Tasmanian property values plunge

Staff Reporter

Property values in Tasmania continue to fall, one major real estate group has found.

Despite a few strong sales of farming land in the area, the town of New Norfolk near Hobart is seeing declining sales, according to PRDnationwide.

Andrew Hills, senior sales consultant at PRDnationwide in New Norfolk, has said prices have gone backwards.

“There’s certainly affordable living,” he said, “but the median price has come backwards, and there is more on the market than ever.

“In the short term, it’s not likely to look up, but there does appear to be a few more sales recently.”

Dr Andrew Wilson, senior economist at Australian Property Monitors, said that to see the property market improve, an increase in the local economy and employment would have to occur.

“With relatively high unemployment rates, of course that means discretionary buying and selling is minimised,” he said.

“They’re certainly in a dormant phase at the moment and that’s no surprise given that the Tasmanian economy is the underperformer in the nation.

“We’d need to see a lift in the local economic performance before we’d see a lift in the housing market. At very best it’s bottoming out, but I wouldn’t be too confident that it has,” he said.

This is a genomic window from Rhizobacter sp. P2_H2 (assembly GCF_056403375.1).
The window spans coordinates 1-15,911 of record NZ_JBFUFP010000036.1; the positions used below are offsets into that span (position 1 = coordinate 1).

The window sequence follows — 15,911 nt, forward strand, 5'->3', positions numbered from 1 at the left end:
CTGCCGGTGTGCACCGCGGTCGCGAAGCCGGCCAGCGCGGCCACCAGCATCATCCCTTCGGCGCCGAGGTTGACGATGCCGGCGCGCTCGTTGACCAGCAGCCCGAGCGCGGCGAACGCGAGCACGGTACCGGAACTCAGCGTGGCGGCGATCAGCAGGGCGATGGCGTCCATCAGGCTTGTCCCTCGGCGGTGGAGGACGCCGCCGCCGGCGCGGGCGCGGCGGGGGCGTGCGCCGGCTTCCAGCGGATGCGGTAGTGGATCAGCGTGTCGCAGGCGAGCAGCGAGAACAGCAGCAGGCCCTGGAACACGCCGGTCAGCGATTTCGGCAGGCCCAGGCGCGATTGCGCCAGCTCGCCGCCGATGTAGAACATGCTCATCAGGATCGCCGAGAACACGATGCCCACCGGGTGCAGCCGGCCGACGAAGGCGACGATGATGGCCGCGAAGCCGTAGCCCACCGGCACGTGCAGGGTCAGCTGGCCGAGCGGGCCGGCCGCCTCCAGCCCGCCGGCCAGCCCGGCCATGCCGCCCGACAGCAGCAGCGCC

Staff Reporter

Property values in Tasmania continue to fall, one major real estate group has found.

Despite a few strong sales of farming land in the area, the town of New Norfolk near Hobart is seeing declining sales, according to PRDnationwide.

Andrew Hills, senior sales consultant at PRDnationwide in New Norfolk, has said prices have gone backwards.

“There’s certainly affordable living,” he said, “but the median price has come backwards, and there is more on the market than ever.

“In the short term, it’s not likely to look up, but there does appear to be a few more sales recently.”

Dr Andrew Wilson, senior economist at Australian Property Monitors, said that to see the property market improve, an increase in the local economy and employment would have to occur.

“With relatively high unemployment rates, of course that means discretionary buying and selling is minimised,” he said.

“They’re certainly in a dormant phase at the moment and that’s no surprise given that the Tasmanian economy is the underperformer in the nation.

“We’d need to see a lift in the local economic performance before we’d see a lift in the housing market. At very best it’s bottoming out, but I wouldn’t be too confident that it has,” he said.

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